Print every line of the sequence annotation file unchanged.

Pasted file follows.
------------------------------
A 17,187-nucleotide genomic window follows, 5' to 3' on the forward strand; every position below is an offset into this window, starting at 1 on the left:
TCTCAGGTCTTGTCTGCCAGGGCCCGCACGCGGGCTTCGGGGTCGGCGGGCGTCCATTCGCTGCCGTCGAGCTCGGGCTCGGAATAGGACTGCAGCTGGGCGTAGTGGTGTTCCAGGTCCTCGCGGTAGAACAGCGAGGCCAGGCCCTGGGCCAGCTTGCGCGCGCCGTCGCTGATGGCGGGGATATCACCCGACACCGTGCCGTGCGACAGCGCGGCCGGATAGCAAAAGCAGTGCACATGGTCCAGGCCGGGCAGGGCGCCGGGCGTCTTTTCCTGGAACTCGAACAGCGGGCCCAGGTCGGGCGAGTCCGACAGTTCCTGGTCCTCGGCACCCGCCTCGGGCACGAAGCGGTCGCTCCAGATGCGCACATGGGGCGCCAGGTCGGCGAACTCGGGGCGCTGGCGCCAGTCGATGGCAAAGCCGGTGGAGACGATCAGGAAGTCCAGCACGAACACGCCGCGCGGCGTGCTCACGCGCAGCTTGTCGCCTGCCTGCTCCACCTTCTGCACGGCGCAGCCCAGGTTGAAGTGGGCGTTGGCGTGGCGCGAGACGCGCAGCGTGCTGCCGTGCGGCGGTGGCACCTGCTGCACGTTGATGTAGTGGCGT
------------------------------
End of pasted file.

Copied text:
A 17,187-nucleotide genomic window follows, 5' to 3' on the forward strand; every position below is an offset into this window, starting at 1 on the left:
TCTCAGGTCTTGTCTGCCAGGGCCCGCACGCGGGCTTCGGGGTCGGCGGGCGTCCATTCGCTGCCGTCGAGCTCGGGCTCGGAATAGGACTGCAGCTGGGCGTAGTGGTGTTCCAGGTCCTCGCGGTAGAACAGCGAGGCCAGGCCCTGGGCCAGCTTGCGCGCGCCGTCGCTGATGGCGGGGATATCACCCGACACCGTGCCGTGCGACAGCGCGGCCGGATAGCAAAAGCAGTGCACATGGTCCAGGCCGGGCAGGGCGCCGGGCGTCTTTTCCTGGAACTCGAACAGCGGGCCCAGGTCGGGCGAGTCCGACAGTTCCTGGTCCTCGGCACCCGCCTCGGGCACGAAGCGGTCGCTCCAGATGCGCACATGGGGCGCCAGGTCGGCGAACTCGGGGCGCTGGCGCCAGTCGATGGCAAAGCCGGTGGAGACGATCAGGAAGTCCAGCACGAACACGCCGCGCGGCGTGCTCACGCGCAGCTTGTCGCCTGCCTGCTCCACCTTCTGCACGGCGCAGCCCAGGTTGAAGTGGGCGTTGGCGTGGCGCGAGACGCGCAGCGTGCTGCCGTGCGGCGGTGGCACCTGCTGCACGTTGATGTAGTGGCGT